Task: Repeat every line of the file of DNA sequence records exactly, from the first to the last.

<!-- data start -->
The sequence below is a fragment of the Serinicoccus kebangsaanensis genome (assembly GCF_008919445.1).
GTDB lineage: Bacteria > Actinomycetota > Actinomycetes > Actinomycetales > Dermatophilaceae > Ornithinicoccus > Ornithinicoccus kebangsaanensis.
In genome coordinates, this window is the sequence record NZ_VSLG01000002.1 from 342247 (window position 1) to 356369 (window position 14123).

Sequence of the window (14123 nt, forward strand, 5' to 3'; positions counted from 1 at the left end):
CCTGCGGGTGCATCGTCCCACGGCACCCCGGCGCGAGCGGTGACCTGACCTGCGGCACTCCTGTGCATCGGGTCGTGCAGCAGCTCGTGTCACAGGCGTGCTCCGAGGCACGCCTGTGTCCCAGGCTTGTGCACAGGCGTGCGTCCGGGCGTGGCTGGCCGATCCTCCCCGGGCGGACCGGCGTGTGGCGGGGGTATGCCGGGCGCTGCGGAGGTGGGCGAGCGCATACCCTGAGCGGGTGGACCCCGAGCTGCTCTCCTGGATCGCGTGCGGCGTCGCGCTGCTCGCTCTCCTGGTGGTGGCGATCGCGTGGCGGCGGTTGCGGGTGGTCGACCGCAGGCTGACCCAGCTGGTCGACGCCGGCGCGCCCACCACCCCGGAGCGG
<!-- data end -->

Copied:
The sequence below is a fragment of the Serinicoccus kebangsaanensis genome (assembly GCF_008919445.1).
GTDB lineage: Bacteria > Actinomycetota > Actinomycetes > Actinomycetales > Dermatophilaceae > Ornithinicoccus > Ornithinicoccus kebangsaanensis.
In genome coordinates, this window is the sequence record NZ_VSLG01000002.1 from 342247 (window position 1) to 356369 (window position 14123).

Sequence of the window (14123 nt, forward strand, 5' to 3'; positions counted from 1 at the left end):
CCTGCGGGTGCATCGTCCCACGGCACCCCGGCGCGAGCGGTGACCTGACCTGCGGCACTCCTGTGCATCGGGTCGTGCAGCAGCTCGTGTCACAGGCGTGCTCCGAGGCACGCCTGTGTCCCAGGCTTGTGCACAGGCGTGCGTCCGGGCGTGGCTGGCCGATCCTCCCCGGGCGGACCGGCGTGTGGCGGGGGTATGCCGGGCGCTGCGGAGGTGGGCGAGCGCATACCCTGAGCGGGTGGACCCCGAGCTGCTCTCCTGGATCGCGTGCGGCGTCGCGCTGCTCGCTCTCCTGGTGGTGGCGATCGCGTGGCGGCGGTTGCGGGTGGTCGACCGCAGGCTGACCCAGCTGGTCGACGCCGGCGCGCCCACCACCCCGGAGCGG